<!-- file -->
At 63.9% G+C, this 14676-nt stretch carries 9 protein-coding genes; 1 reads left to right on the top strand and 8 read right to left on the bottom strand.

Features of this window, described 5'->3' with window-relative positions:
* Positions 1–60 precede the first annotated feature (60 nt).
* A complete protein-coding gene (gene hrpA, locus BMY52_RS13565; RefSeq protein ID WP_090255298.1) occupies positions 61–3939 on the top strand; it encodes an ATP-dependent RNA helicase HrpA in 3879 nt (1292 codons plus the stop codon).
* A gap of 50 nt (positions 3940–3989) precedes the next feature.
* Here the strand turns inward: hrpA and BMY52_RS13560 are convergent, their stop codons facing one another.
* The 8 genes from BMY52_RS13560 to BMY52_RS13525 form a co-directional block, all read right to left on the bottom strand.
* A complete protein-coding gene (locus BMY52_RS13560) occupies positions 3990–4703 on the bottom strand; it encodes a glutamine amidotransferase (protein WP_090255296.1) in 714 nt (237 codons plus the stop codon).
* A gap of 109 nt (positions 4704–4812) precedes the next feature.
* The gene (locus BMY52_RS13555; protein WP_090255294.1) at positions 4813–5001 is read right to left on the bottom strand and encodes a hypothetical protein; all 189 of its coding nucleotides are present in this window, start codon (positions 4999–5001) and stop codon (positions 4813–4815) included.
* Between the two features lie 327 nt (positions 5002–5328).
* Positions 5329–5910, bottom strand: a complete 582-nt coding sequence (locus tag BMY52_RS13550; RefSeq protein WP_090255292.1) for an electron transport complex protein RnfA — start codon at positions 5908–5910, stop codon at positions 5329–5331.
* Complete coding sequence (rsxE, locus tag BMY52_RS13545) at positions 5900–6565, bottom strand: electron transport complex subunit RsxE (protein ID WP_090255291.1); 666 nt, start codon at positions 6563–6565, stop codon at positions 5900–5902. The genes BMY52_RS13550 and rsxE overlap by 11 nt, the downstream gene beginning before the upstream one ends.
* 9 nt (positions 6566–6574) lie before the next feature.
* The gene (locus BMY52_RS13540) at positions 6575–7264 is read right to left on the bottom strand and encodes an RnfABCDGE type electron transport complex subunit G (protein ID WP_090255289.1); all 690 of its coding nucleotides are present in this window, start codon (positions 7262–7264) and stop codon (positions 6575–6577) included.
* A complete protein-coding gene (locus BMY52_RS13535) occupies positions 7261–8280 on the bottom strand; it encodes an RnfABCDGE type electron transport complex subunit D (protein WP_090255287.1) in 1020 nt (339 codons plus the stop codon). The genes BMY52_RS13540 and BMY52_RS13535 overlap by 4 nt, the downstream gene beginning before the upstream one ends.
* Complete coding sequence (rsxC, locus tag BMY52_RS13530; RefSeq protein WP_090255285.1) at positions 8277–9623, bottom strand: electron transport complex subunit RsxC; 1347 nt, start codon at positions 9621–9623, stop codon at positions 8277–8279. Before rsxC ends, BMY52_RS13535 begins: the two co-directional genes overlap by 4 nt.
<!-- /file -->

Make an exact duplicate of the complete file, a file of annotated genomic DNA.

At 63.9% G+C, this 14676-nt stretch carries 9 protein-coding genes; 1 reads left to right on the top strand and 8 read right to left on the bottom strand.

Features of this window, described 5'->3' with window-relative positions:
* Positions 1–60 precede the first annotated feature (60 nt).
* A complete protein-coding gene (gene hrpA, locus BMY52_RS13565; RefSeq protein ID WP_090255298.1) occupies positions 61–3939 on the top strand; it encodes an ATP-dependent RNA helicase HrpA in 3879 nt (1292 codons plus the stop codon).
* A gap of 50 nt (positions 3940–3989) precedes the next feature.
* Here the strand turns inward: hrpA and BMY52_RS13560 are convergent, their stop codons facing one another.
* The 8 genes from BMY52_RS13560 to BMY52_RS13525 form a co-directional block, all read right to left on the bottom strand.
* A complete protein-coding gene (locus BMY52_RS13560) occupies positions 3990–4703 on the bottom strand; it encodes a glutamine amidotransferase (protein WP_090255296.1) in 714 nt (237 codons plus the stop codon).
* A gap of 109 nt (positions 4704–4812) precedes the next feature.
* The gene (locus BMY52_RS13555; protein WP_090255294.1) at positions 4813–5001 is read right to left on the bottom strand and encodes a hypothetical protein; all 189 of its coding nucleotides are present in this window, start codon (positions 4999–5001) and stop codon (positions 4813–4815) included.
* Between the two features lie 327 nt (positions 5002–5328).
* Positions 5329–5910, bottom strand: a complete 582-nt coding sequence (locus tag BMY52_RS13550; RefSeq protein WP_090255292.1) for an electron transport complex protein RnfA — start codon at positions 5908–5910, stop codon at positions 5329–5331.
* Complete coding sequence (rsxE, locus tag BMY52_RS13545) at positions 5900–6565, bottom strand: electron transport complex subunit RsxE (protein ID WP_090255291.1); 666 nt, start codon at positions 6563–6565, stop codon at positions 5900–5902. The genes BMY52_RS13550 and rsxE overlap by 11 nt, the downstream gene beginning before the upstream one ends.
* 9 nt (positions 6566–6574) lie before the next feature.
* The gene (locus BMY52_RS13540) at positions 6575–7264 is read right to left on the bottom strand and encodes an RnfABCDGE type electron transport complex subunit G (protein ID WP_090255289.1); all 690 of its coding nucleotides are present in this window, start codon (positions 7262–7264) and stop codon (positions 6575–6577) included.
* A complete protein-coding gene (locus BMY52_RS13535) occupies positions 7261–8280 on the bottom strand; it encodes an RnfABCDGE type electron transport complex subunit D (protein WP_090255287.1) in 1020 nt (339 codons plus the stop codon). The genes BMY52_RS13540 and BMY52_RS13535 overlap by 4 nt, the downstream gene beginning before the upstream one ends.
* Complete coding sequence (rsxC, locus tag BMY52_RS13530; RefSeq protein WP_090255285.1) at positions 8277–9623, bottom strand: electron transport complex subunit RsxC; 1347 nt, start codon at positions 9621–9623, stop codon at positions 8277–8279. Before rsxC ends, BMY52_RS13535 begins: the two co-directional genes overlap by 4 nt.